The Change in Apprenticeships
Apprenticeships have changed over the years and with the new RoATP (Register of Apprenticeship Training Providers) regulations, apprenticeships are breaching the skill gap more than ever. Training providers must meet specific regulations and rules, meaning apprentices will gain better service and training. Along with the Apprenticeship Levy, these changes are fundamental in the progression and evolution of apprenticeships.
The changes affect both employers and employees and it is useful to know how. Understanding the working environment and how apprenticeships are changing is vital to succeed and thrive at work.
University fees are currently £9,250 per year plus maintenance fees etc. This has led to a decrease in the numbers of young people deciding to go to university as they are predicted to leave in £50,000 worth of debt. This has also affected the less fortunate young people who want to go to university as they literally cannot afford it. With university fees set to rise once again, apprenticeship participation numbers have risen. I
n 2016/17 there were 912,200 apprentice starts, 12,800 more than the year before. This is set to rise once again, with the infrastructure of apprenticeships improving and university fees set to rise, along with university satisfaction rates at a low.
The Modern World & Apprenticeships
As we are all very aware, our world has changed at an exponential rate over the past couple of decades. From the birth of the computer and internet compatibility came endless opportunity and a significant shift in human history. In the late 2000’s into the 2010’s social media became prevalent throughout society, across all ages. This opened a door for a whole new environment of human interaction as well as opportunities to advertise jobs.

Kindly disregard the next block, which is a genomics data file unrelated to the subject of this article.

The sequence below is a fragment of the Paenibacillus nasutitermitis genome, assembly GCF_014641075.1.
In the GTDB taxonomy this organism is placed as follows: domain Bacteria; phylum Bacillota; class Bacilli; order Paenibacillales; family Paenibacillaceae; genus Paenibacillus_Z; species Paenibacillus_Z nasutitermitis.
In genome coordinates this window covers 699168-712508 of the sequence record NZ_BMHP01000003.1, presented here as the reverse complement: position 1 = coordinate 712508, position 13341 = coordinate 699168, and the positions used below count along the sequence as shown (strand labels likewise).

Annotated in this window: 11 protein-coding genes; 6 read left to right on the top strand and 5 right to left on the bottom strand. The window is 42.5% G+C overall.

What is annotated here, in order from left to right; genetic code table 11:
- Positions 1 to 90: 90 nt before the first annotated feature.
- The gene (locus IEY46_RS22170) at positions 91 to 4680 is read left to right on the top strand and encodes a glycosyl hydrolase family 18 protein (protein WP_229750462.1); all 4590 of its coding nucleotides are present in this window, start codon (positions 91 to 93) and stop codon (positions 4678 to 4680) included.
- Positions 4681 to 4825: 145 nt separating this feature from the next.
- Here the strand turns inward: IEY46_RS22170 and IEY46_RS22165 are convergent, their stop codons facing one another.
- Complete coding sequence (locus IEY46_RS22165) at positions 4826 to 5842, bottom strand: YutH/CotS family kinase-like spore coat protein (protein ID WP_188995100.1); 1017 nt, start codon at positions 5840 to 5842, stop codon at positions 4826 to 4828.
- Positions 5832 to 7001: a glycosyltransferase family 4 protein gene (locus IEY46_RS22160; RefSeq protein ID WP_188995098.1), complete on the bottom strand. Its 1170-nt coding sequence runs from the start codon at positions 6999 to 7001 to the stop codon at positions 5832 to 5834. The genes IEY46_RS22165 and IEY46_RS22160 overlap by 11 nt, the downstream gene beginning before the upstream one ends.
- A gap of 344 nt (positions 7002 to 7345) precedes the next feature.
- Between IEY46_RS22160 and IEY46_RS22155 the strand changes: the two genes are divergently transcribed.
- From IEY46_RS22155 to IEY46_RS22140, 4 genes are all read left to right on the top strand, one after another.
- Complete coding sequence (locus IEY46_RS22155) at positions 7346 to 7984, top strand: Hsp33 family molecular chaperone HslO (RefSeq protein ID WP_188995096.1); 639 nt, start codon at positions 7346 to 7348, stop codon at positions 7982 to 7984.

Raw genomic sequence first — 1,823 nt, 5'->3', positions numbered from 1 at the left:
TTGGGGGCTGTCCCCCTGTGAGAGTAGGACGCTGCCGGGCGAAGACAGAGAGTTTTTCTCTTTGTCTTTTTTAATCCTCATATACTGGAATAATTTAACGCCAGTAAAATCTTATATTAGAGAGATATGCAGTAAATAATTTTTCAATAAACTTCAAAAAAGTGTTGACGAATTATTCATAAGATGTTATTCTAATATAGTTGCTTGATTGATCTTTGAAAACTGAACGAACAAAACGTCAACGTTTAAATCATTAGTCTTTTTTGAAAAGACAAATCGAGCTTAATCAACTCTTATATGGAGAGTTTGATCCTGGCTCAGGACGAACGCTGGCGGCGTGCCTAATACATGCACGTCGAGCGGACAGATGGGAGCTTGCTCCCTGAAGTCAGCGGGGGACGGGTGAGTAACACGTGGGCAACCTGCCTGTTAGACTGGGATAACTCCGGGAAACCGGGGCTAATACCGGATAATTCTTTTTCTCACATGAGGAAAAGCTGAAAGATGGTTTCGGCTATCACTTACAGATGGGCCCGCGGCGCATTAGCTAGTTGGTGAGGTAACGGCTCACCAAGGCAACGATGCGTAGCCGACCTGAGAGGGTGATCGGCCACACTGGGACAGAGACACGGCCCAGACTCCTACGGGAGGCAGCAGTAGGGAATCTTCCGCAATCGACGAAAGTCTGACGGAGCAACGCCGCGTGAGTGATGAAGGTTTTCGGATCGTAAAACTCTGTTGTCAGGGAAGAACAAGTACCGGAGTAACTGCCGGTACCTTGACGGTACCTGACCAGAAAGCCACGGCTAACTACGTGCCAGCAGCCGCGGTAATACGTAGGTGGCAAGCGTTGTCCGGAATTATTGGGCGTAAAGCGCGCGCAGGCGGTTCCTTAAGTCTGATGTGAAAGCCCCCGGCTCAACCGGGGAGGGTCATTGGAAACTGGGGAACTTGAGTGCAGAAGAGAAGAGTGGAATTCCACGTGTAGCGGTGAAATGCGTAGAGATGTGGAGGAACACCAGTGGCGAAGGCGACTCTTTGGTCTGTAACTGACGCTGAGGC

Across our social media platforms, we boast over 50,000 unique followers who are relevant and interested in what we post. This has allowed us to reach people we may not have been able to prior to social media developments.
It is safe to say with ever-changing societal dynamics, the potential for growth is astronomical. Nurturing young people in order to allow these evolutionary developments is vital and something which links to apprenticeships closely. Apprentices have the opportunity to learn in working environments, learning the ropes but also creating their own individual take on situations. It is clear that generational divides create different paths within the working world, but it is often not focused on that generations working together can bring the best of both worlds together. For example, old-fashioned sales techniques combined with modern social media expertise maximises potential.
Brexit, you’ve heard it thousands of times over the past few months and you’re more than likely bored of it. Agreed. However, we need to cover how Brexit may affect apprenticeships. Simply, no one knows! Depending on the trade deal we’re given, EU regulations being imposed and the development of internal tax to trade issues, the effect could improve or deter apprenticeship rates.
One thing is for sure, the economy will be affected by Brexit. In turn, this will have an impact on apprenticeships via individual sectors. Whether this be funding or implementations on resources, cuts or the workforce, we need to be ready. It is more than likely that Brexit won’t change apprenticeships massively and in fact may even lead to a rise in apprenticeships being offered. Another factor is that companies and business may begin to see apprentices more appealing as they are internal, get specific training and understand the responsibilities in times where they may need to take charge.
Apprenticeships could actually help businesses through Brexit due to the funding they receive when taking on apprentices. This could be a catalyst for an increase in apprentice starts which is certainly positive for both young people and employers.
Becoming an Apprentice
If you have any questions regarding apprenticeships, please feel free to contact NotGoingToUni via:
Tel: 0203 691 2800
By Lewis Scott